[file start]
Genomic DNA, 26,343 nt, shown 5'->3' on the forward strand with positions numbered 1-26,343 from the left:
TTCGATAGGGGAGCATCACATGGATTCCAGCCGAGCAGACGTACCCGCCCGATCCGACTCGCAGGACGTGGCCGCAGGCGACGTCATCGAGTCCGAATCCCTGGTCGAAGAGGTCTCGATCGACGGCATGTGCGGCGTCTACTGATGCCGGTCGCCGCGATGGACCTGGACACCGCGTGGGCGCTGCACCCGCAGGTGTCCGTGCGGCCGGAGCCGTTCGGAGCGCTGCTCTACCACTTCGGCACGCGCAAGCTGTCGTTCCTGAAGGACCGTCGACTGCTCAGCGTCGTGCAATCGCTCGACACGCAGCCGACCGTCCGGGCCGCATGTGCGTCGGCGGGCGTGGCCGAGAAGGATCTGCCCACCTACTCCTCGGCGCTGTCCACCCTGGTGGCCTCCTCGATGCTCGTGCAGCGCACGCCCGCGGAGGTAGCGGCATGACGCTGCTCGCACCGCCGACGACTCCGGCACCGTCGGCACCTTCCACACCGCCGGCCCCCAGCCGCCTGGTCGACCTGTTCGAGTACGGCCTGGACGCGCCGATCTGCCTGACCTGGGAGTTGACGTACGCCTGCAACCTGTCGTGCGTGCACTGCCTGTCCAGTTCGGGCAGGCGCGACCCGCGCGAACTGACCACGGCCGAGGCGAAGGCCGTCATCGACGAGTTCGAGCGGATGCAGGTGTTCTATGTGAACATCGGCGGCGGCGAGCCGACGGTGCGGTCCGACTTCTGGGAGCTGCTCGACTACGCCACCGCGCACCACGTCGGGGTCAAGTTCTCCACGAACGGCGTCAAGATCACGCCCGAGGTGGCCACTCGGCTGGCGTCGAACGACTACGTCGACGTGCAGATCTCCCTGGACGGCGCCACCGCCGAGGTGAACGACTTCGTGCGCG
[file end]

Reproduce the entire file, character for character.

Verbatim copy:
Genomic DNA, 26,343 nt, shown 5'->3' on the forward strand with positions numbered 1-26,343 from the left:
TTCGATAGGGGAGCATCACATGGATTCCAGCCGAGCAGACGTACCCGCCCGATCCGACTCGCAGGACGTGGCCGCAGGCGACGTCATCGAGTCCGAATCCCTGGTCGAAGAGGTCTCGATCGACGGCATGTGCGGCGTCTACTGATGCCGGTCGCCGCGATGGACCTGGACACCGCGTGGGCGCTGCACCCGCAGGTGTCCGTGCGGCCGGAGCCGTTCGGAGCGCTGCTCTACCACTTCGGCACGCGCAAGCTGTCGTTCCTGAAGGACCGTCGACTGCTCAGCGTCGTGCAATCGCTCGACACGCAGCCGACCGTCCGGGCCGCATGTGCGTCGGCGGGCGTGGCCGAGAAGGATCTGCCCACCTACTCCTCGGCGCTGTCCACCCTGGTGGCCTCCTCGATGCTCGTGCAGCGCACGCCCGCGGAGGTAGCGGCATGACGCTGCTCGCACCGCCGACGACTCCGGCACCGTCGGCACCTTCCACACCGCCGGCCCCCAGCCGCCTGGTCGACCTGTTCGAGTACGGCCTGGACGCGCCGATCTGCCTGACCTGGGAGTTGACGTACGCCTGCAACCTGTCGTGCGTGCACTGCCTGTCCAGTTCGGGCAGGCGCGACCCGCGCGAACTGACCACGGCCGAGGCGAAGGCCGTCATCGACGAGTTCGAGCGGATGCAGGTGTTCTATGTGAACATCGGCGGCGGCGAGCCGACGGTGCGGTCCGACTTCTGGGAGCTGCTCGACTACGCCACCGCGCACCACGTCGGGGTCAAGTTCTCCACGAACGGCGTCAAGATCACGCCCGAGGTGGCCACTCGGCTGGCGTCGAACGACTACGTCGACGTGCAGATCTCCCTGGACGGCGCCACCGCCGAGGTGAACGACTTCGTGCGCG